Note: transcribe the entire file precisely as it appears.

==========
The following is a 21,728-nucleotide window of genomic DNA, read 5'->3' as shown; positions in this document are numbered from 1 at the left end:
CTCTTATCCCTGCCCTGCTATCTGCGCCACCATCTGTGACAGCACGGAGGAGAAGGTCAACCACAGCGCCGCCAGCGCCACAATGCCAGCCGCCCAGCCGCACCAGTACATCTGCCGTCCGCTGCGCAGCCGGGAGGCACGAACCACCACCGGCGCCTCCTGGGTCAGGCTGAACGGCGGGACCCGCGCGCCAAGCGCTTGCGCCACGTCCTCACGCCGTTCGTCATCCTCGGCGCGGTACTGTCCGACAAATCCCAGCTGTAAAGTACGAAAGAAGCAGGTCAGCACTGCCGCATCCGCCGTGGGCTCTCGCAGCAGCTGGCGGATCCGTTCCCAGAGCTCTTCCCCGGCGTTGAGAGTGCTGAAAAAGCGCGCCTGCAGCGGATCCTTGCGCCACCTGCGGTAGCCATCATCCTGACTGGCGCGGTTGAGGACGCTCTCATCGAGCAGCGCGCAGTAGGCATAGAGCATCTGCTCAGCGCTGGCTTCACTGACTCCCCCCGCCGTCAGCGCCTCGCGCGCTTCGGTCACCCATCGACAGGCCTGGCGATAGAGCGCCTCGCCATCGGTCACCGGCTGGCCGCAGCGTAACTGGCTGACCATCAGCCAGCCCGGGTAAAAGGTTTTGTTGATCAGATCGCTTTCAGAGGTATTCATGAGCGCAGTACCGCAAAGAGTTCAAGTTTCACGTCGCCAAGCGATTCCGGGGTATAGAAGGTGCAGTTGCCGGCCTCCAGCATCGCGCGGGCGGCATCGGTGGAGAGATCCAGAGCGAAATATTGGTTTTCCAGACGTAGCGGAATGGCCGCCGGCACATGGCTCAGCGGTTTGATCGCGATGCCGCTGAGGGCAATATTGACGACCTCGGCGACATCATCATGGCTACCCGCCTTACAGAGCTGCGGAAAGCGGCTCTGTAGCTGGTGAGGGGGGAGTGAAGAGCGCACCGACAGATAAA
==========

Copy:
The following is a 21,728-nucleotide window of genomic DNA, read 5'->3' as shown; positions in this document are numbered from 1 at the left end:
CTCTTATCCCTGCCCTGCTATCTGCGCCACCATCTGTGACAGCACGGAGGAGAAGGTCAACCACAGCGCCGCCAGCGCCACAATGCCAGCCGCCCAGCCGCACCAGTACATCTGCCGTCCGCTGCGCAGCCGGGAGGCACGAACCACCACCGGCGCCTCCTGGGTCAGGCTGAACGGCGGGACCCGCGCGCCAAGCGCTTGCGCCACGTCCTCACGCCGTTCGTCATCCTCGGCGCGGTACTGTCCGACAAATCCCAGCTGTAAAGTACGAAAGAAGCAGGTCAGCACTGCCGCATCCGCCGTGGGCTCTCGCAGCAGCTGGCGGATCCGTTCCCAGAGCTCTTCCCCGGCGTTGAGAGTGCTGAAAAAGCGCGCCTGCAGCGGATCCTTGCGCCACCTGCGGTAGCCATCATCCTGACTGGCGCGGTTGAGGACGCTCTCATCGAGCAGCGCGCAGTAGGCATAGAGCATCTGCTCAGCGCTGGCTTCACTGACTCCCCCCGCCGTCAGCGCCTCGCGCGCTTCGGTCACCCATCGACAGGCCTGGCGATAGAGCGCCTCGCCATCGGTCACCGGCTGGCCGCAGCGTAACTGGCTGACCATCAGCCAGCCCGGGTAAAAGGTTTTGTTGATCAGATCGCTTTCAGAGGTATTCATGAGCGCAGTACCGCAAAGAGTTCAAGTTTCACGTCGCCAAGCGATTCCGGGGTATAGAAGGTGCAGTTGCCGGCCTCCAGCATCGCGCGGGCGGCATCGGTGGAGAGATCCAGAGCGAAATATTGGTTTTCCAGACGTAGCGGAATGGCCGCCGGCACATGGCTCAGCGGTTTGATCGCGATGCCGCTGAGGGCAATATTGACGACCTCGGCGACATCATCATGGCTACCCGCCTTACAGAGCTGCGGAAAGCGGCTCTGTAGCTGGTGAGGGGGGAGTGAAGAGCGCACCGACAGATAAA